Veterinary Nurse Disciplinary Committee removes Northamptonshire-based nurse from register

The Royal College of Veterinary Surgeons (RCVS) Veterinary Nurse Disciplinary Committee has directed the Registrar to remove a Northamptonshire-based veterinary nurse from the Register.

The disciplinary case against Hannah Wilde RVN took place between Monday 26 and Tuesday 27 March 2018. Ms Wilde was not present, but she expressed a clear wish for the proceedings to continue in her absence.

There were five charges against Ms Wilde, the first three relating to criminal convictions and the rest concerning allegations that Ms Wilde had held herself out as an RVN whilst she was off the register for non-payment, and that she had failed to declare a conviction when applying to rejoin the register subsequently. In summary, these were:

  1. On 28 September 2015 she was convicted of stealing three packets of Tramadol to the value of £45 from Milton Keynes Veterinary Group.
  2. On 20 April 2017 she was convicted on two counts of issuing a false prescription with the intention of being dispensed Tramadol.
  3. On 15 June 2017 she was convicted of numerous counts of making false prescriptions, as well as stealing £108.47 worth of scratch cards and cigarettes from Premier Queensway Stores.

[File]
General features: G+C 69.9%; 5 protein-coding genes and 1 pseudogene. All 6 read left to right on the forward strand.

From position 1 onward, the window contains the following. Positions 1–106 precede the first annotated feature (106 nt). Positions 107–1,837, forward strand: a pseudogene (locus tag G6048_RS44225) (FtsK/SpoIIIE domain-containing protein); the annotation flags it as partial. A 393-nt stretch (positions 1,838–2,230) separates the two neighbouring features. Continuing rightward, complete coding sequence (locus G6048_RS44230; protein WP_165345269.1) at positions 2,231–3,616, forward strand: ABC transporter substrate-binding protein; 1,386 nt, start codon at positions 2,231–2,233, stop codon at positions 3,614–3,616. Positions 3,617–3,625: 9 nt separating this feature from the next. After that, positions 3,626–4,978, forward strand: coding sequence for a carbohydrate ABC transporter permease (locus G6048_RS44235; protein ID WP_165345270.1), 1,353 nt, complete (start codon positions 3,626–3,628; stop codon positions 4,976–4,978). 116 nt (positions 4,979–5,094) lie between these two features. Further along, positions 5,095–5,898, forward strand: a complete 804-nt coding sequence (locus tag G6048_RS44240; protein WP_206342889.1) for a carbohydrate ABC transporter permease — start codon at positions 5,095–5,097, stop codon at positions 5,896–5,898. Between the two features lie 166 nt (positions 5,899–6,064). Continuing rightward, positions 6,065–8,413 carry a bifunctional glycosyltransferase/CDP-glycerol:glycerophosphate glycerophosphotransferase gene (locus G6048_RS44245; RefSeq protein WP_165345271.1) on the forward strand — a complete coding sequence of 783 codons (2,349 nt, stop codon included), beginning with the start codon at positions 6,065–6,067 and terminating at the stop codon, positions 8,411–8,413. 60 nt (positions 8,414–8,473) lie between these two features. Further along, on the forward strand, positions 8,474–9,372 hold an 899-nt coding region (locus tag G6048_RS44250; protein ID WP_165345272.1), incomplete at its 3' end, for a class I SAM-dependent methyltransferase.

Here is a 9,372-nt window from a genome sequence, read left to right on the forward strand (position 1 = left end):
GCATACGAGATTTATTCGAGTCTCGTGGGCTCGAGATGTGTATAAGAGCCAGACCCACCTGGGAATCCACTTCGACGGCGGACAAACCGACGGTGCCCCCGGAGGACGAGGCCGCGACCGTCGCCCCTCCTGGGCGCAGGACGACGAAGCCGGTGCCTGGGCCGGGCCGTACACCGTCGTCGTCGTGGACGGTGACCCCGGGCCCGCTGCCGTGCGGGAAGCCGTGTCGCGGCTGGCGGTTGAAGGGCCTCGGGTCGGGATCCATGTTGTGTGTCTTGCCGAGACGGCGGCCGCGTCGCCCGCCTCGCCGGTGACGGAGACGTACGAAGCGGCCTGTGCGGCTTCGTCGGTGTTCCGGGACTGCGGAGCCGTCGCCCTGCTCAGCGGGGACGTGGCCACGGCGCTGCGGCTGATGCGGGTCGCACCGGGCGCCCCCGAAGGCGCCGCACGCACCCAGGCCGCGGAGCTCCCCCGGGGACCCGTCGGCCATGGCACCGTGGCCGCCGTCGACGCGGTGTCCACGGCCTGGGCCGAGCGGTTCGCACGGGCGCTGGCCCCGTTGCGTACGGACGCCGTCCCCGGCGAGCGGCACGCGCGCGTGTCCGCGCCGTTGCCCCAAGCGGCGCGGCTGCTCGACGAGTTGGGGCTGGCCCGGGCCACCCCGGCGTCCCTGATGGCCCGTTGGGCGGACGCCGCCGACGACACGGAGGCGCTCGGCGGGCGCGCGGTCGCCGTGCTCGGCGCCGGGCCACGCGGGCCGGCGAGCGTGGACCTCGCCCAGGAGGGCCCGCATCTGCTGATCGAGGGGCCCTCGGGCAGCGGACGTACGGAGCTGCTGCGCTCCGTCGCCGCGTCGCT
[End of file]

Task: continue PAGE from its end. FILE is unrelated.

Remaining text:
4. Between 5 January 2015 and 25 August 2015 she held herself out as a registered veterinary nurse when she was in fact not on the Register, and worked at two separate veterinary practices during that time; and that she was therefore either (i) being dishonest, or (ii) ought to have known that she was not registered.
  5. That on or around 13 April 2016, she made a written representation on an application form for restoration to the Register that she had no criminal convictions, when on 28 September 2015 she had been convicted of burglary and that conviction was not spent; and that she was (i) either dishonest, or (ii) ought to have known that the representation was false.

Ms Wilde admitted charges one to three, and the Committee were also provided with copies of the convictions. The Committee therefore found charges one to three proven.

In considering the fourth charge, they took into account Ms Wilde’s submission that she believed the submission of a cheque would be enough to restore her to the register. The Committee noted that she had restored herself to the register in the past, however, and so would have been aware that a cheque alone was not sufficient, and she had also been sent a restoration form following a telephone call with the College on 2 January 2015. The Committee therefore found that Ms Wilde was being dishonest, and determined that charge four(i) was proven.

In considering the fifth charge, the Committee considered Ms Wilde’s submission that a probation officer had told her that her conviction was spent and that she need not declare it. The Committee believed this to be highly unlikely, however, especially as Ms Wilde had provided no evidence from the probation service to support this assertion. The Committee therefore found her to be dishonest, and charge five(i) to be proven.